10 tips to conquer any long-course triathlon

What exactly does it take to complete a long-distance triathlon? Here we speak to a group of age-groupers who recently took on Ironman Wales and share their top 10 most important lessons learnt…

The professional men enter the water as they begin the race by starting with the swim leg during the IRONMAN Wales on September 11, 2022 in Tenby, Wales

Sunday 11 September 2022 saw 2,000 athletes battle Ironman Wales, including the Wiggle x Hoka Flyers. On a choppy and, at times, rainy day in Tenby, they all finished their year-long journey by crossing the finish line. Here’s how they got on, plus their essential tips…


Who are the Hoka x Wiggle Flyers? 

Wiggle and Hoka hosted a competition to find six random people to complete one of the hardest Ironman races in the world – Ironman Wales.

The prize? Kit, access to top coaches Susie and Rob Cheetham of Cheetham Coaching, strength and conditioning sessions with record-breaking ultra-runner Carla Molinaro, running technique masterclasses with Matt Bergin and nutritional advice from Team GB coach, Nick Anderson.

220 then followed their progress over the last nine months in the magazine.

But was nine months enough time to train? Did they put in the hours? And, crucially, did they make it down the red carpet to the finish line?

Let’s find out…

Pauline Green
Finish time: 15:52:58, 1st 60-64

“The hills were relentless but the support was incredible – even in the driving rain the hardy Welsh continued to clap and shout support and ring their bells. On the run, the long hill up out of Tenby was cruel but there at the top was coach Rob Cheetham.

“You’re first in your age group,’ he cheered. ‘Keep steady, keep conservative, you’ve got it!’ The zig-zag through town was endless and then the sign for the finish. Down the red carpet over the line. I’d conquered the Welsh Dragon.”

Sim Gill
Finish time: 15:16:01, 161st 30-34

“The sea was choppy as hell and I just didn’t have the skill set to deal with it without impacting my time. I came out 20mins down on my goal time but with body full of sea water.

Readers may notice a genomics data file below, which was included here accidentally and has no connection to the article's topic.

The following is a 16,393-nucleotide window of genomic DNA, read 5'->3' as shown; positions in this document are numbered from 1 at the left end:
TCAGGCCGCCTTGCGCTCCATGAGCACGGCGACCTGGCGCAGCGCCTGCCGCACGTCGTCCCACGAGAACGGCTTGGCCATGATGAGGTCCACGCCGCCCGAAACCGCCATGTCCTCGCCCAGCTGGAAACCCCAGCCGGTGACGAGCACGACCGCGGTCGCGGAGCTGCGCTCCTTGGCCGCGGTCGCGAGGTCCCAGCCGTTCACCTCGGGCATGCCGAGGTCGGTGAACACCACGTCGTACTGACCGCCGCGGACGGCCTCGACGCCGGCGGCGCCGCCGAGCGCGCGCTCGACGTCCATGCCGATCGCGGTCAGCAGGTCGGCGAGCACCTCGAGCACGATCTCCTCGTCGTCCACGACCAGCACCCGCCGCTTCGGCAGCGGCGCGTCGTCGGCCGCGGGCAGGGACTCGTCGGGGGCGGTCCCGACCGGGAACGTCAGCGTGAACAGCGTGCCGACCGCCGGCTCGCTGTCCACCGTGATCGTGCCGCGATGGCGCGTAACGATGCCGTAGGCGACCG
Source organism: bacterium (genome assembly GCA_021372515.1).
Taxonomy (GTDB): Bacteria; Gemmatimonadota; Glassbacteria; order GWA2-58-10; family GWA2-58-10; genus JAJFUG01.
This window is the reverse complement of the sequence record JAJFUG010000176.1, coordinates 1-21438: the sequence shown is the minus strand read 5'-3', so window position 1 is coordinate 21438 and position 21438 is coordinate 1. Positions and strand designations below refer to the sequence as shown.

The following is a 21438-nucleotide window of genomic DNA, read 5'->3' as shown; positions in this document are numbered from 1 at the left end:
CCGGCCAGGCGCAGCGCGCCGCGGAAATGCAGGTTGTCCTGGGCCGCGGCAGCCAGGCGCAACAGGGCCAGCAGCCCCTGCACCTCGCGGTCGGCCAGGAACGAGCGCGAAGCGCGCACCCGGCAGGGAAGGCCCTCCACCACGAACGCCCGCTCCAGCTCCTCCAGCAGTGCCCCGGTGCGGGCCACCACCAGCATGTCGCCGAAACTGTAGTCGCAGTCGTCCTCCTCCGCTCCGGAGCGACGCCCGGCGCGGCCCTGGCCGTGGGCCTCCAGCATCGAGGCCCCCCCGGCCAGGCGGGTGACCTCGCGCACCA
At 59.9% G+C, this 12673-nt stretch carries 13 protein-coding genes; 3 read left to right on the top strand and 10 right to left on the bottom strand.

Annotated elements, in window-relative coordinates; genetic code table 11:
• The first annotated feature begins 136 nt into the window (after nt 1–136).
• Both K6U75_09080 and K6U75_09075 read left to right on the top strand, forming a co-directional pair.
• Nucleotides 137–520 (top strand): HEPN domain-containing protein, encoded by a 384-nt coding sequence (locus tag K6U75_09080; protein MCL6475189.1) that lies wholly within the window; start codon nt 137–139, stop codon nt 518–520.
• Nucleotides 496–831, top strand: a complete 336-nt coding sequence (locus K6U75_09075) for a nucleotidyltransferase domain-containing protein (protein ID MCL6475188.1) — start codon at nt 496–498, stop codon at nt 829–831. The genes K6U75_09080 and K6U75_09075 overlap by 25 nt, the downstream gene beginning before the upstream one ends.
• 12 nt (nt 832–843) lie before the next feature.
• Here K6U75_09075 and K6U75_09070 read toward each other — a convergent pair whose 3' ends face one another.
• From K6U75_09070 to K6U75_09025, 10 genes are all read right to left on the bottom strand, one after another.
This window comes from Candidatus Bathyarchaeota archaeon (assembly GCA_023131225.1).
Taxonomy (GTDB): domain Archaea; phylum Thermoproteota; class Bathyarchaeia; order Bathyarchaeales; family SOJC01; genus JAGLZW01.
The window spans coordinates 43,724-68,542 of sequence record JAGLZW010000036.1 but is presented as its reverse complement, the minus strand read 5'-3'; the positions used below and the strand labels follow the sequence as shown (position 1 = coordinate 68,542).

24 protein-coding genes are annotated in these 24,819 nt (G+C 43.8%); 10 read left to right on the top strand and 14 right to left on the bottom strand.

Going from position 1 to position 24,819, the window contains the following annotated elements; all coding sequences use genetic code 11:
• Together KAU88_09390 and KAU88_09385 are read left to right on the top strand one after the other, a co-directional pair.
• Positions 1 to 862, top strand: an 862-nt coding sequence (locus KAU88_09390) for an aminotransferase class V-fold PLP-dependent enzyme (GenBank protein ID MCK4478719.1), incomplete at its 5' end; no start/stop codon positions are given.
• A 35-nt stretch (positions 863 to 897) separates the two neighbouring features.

“Stomach issues ensued and I didn’t have extra nutrition to compensate. By the time I reached the run, I was super depleted. But I made it!”

Lisa Stockdale
Finish time: 14:04:59 11th 35-39

“A beautiful sunrise quickly turned into extremely choppy waters and people being pulled out of the swim all over the place.

“My nutrition on the bike was good (the tip of malt loaf and honey was appreciated) but I didn’t drink enough so started the run with a dehydration headache. Seawater-derived nausea meant lots of walking come the run!”

Geraint Jones
Finish time: 12:01:29, 70th 40-44

“The bad weather and suggestions of cancellation had the whole team on edge, so it was a relief to get to race day. We were up at 3:50am, which was worth it just to hear the crowds sing the Welsh anthem. It was emotional.

“After a good swim and strong start to the bike, my stomach began doing cartwheels, resulting in a portaloo stop. But I was happy with 12hrs.”

Watch the Hoka x Wiggle Flyers’ Ironman Wales race day 

10 tips to conquer Ironman

The Wiggle X Hoka Flyers have been on a hell of a journey since winning the competition earlier in the year. Here’s what they’ve learnt along the way…

1. Get in the right gear

“Invest in good-quality gear,” Green advises. “The dhb Aeron wetsuit was a gamechanger and my trusty Hoka Cliftons will forever be my preferred shoes. But remember to avoid trying any new gear on race day.”

Of course, quality gear’s no use if it doesn’t fit you and your shape. That’s especially true on the bike where we’d certainly recommend undergoing a professional bike fit.

This is the discipline you’ll spend the most time on, so this is an expenditure that will more than pay dividends over time.

2. Plan to peak